Why is beer popular in Colorado? History Colorado’s new exhibit explores how the state fell in love with brews.

With a bevy of craft breweries operating across the state, beer has woven itself into the fabric of Colorado. But how did the beverage become so popular here?

History Colorado Center aims to answer that question in “Beer Here! Brewing in the New West,” which opens May 18. Five years in the making, the exhibit explores the state’s 160-year beer history, from its early days in mining town saloons all the way to the more recent explosion of craft beer.

“Some of the country’s most storied and innovative breweries are headquartered in Colorado,” History Colorado chief creative director officer Jason Hanson said in a news release, “and we’ve always been leaders in brewing and beverage packaging innovation, including inventing the aluminum can.”

But beyond the realm of ales and lagers, “Beer Here!” is an examination of how brews have shadowed Colorado’s growth over the years, said Sam Bock, lead developer of the exhibit.

“It’s not really about beer,” Bock said. “It’s really about the social and economic changes that have come through Colorado in the last 160 years, but done through the lens of beer because it’s a fun thing you can trace. It’s sort of a marker for the rise of the New West.”

“Beer Here!” is separated into five distinct sections, leading off with the days of the mining frontier. Entering the exhibit, patrons are greeted by the sounds of yesteryear — the hustle and bustle of a saloon, the early days of settlement in the state amid the Gold Rush. It was a time when the beer served was “innocent of hops,” Bock said.

As the state grew, so did the demand for beer, taking the exhibit into its second chapter. Here, there’s a look at the growth of the beer industry at the turn of the 20th century.

From a massive boom to the low point of the state of beer, “Beer Here!” moves into Prohibition in the third chapter, exploring the reasons that Colorado went dry four years prior to the nationwide ban on alcohol.

“Really what it comes down to is drinking — particularly in Denver, but all across the state — was out of control,” Bock said. “Denver had more than 400 saloons in 1910 and in the downtown area alone there were 90 saloons in a four-block radius.”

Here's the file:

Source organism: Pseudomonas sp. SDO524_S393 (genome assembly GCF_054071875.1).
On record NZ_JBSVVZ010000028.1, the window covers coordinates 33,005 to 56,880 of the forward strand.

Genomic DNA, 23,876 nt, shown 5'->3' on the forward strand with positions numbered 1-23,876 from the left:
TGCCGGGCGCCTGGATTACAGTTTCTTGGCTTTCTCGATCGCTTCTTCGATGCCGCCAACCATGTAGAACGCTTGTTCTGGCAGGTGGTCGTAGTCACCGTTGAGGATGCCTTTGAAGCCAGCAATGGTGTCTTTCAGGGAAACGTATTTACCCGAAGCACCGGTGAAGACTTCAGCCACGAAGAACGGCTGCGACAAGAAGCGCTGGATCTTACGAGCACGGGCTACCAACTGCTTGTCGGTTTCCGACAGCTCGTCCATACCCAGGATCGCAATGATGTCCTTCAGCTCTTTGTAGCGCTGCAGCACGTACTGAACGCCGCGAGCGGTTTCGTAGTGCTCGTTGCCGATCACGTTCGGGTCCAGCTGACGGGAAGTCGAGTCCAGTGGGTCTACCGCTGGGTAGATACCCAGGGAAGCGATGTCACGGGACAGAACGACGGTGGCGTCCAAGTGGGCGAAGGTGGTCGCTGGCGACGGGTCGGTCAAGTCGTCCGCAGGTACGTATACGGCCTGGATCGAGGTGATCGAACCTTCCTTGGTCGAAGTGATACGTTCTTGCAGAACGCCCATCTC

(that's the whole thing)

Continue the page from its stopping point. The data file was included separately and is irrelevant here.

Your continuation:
After Prohibition ended in 1933, just four breweries survived. Among them was Coors, which grew significantly in the following decades. The fourth section focuses on the beer giant’s rise and, with it, Colorado’s stature.

“Coors marketing goes out all across the country,” Bock said. “We say nothing has done more than Coors and John Denver to brand modern Colorado. ‘Rocky Mountain High’ and have a nice glass of Coors — it goes pretty well together.”

The final section delves into the rise of craft beer, complete with a replica of Great American Beer Festival founder Charlie Papazian’s kitchen (where he taught others the art of homebrewing in the 1970s) and New Belgium’s original brewing equipment. The exhibit closes with mountains of pint glasses from every brewery in Colorado, a representation of “how big this industry has become,” Bock said.

In addition to the exhibit, History Colorado also will host the Historic Styles Brewfest on July 20 in the museum’s atrium, featuring 25 Colorado breweries showcasing a variety of recipes inspired by beers from the past.

“(This) was our way of making this idea of the New West understandable and fun for people,” Bock said. “I think people who have lived in Colorado for a long time have seen the state change a lot. Newcomers to Colorado understand that there’s sort of a cultural and economic shift going on here.”

Imbibing history

While drinking beer is not allowed in the exhibit, History Colorado is selling flights of four 4-ounce tasters for patrons in its Rendezvous Café. Bock said: “We chose four beers that we feel represent the four eras of Colorado’s beer history.”

The lineup includes:

  • Great Divide’s Yeti imperial stout: “A lot of the early American brewers were British, and the styles they were making were dark stouts and porters,” Bock said.
  • AC Golden’s Batch 19: “It’s a pre-Prohibition-style lager. … Lager became the beer of choice in the middle of the 19th century in America,” he said.
  • Coors Banquet: “That’s Colorado’s beer … it’s what made our state famous,” he said.
  • Oskar Blues’ Dale’s Pale Ale: “An example of early IPAs,” according to Bock.

If you go …

What: Beer Here! Brewing in the New West

Opens: May 18 through Aug. 9, 2020

Hours: 10 a.m. to 5 p.m. daily. Closed Thanksgiving, Christmas Day and New Year’s Day

Price: Included in general admission: $14 for adults, $12 seniors, $10 students (with ID), $8 children aged 5-15; free for children 4 and under


Note from WSOE.Org : This content has been auto-generated from a syndicated feed.